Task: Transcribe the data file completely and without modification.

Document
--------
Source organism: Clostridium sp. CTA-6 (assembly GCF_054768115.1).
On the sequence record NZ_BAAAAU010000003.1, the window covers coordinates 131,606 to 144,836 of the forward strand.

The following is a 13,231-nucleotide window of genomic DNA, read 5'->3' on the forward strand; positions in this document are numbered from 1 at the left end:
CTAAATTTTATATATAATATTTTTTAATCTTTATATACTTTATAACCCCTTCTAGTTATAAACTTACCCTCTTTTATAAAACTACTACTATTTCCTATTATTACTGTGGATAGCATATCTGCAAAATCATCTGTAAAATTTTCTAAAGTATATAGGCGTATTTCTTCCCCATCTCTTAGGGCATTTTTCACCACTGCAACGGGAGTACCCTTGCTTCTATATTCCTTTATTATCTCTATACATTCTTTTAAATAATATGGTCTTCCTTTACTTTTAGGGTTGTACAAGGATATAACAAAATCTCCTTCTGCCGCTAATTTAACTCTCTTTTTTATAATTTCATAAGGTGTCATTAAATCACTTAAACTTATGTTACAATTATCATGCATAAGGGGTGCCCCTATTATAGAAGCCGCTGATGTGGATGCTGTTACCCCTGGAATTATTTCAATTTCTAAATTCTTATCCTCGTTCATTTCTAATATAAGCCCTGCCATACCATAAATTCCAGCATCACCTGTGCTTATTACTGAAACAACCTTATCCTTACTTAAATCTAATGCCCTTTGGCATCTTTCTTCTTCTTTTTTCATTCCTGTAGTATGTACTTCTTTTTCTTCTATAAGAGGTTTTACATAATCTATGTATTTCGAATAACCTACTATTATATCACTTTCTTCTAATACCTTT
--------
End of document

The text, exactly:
Source organism: Clostridium sp. CTA-6 (assembly GCF_054768115.1).
On the sequence record NZ_BAAAAU010000003.1, the window covers coordinates 131,606 to 144,836 of the forward strand.

The following is a 13,231-nucleotide window of genomic DNA, read 5'->3' on the forward strand; positions in this document are numbered from 1 at the left end:
CTAAATTTTATATATAATATTTTTTAATCTTTATATACTTTATAACCCCTTCTAGTTATAAACTTACCCTCTTTTATAAAACTACTACTATTTCCTATTATTACTGTGGATAGCATATCTGCAAAATCATCTGTAAAATTTTCTAAAGTATATAGGCGTATTTCTTCCCCATCTCTTAGGGCATTTTTCACCACTGCAACGGGAGTACCCTTGCTTCTATATTCCTTTATTATCTCTATACATTCTTTTAAATAATATGGTCTTCCTTTACTTTTAGGGTTGTACAAGGATATAACAAAATCTCCTTCTGCCGCTAATTTAACTCTCTTTTTTATAATTTCATAAGGTGTCATTAAATCACTTAAACTTATGTTACAATTATCATGCATAAGGGGTGCCCCTATTATAGAAGCCGCTGATGTGGATGCTGTTACCCCTGGAATTATTTCAATTTCTAAATTCTTATCCTCGTTCATTTCTAATATAAGCCCTGCCATACCATAAATTCCAGCATCACCTGTGCTTATTACTGAAACAACCTTATCCTTACTTAAATCTAATGCCCTTTGGCATCTTTCTTCTTCTTTTTTCATTCCTGTAGTATGTACTTCTTTTTCTTCTATAAGAGGTTTTACATAATCTATGTATTTCGAATAACCTACTATTATATCACTTTCTTCTAATACCTTT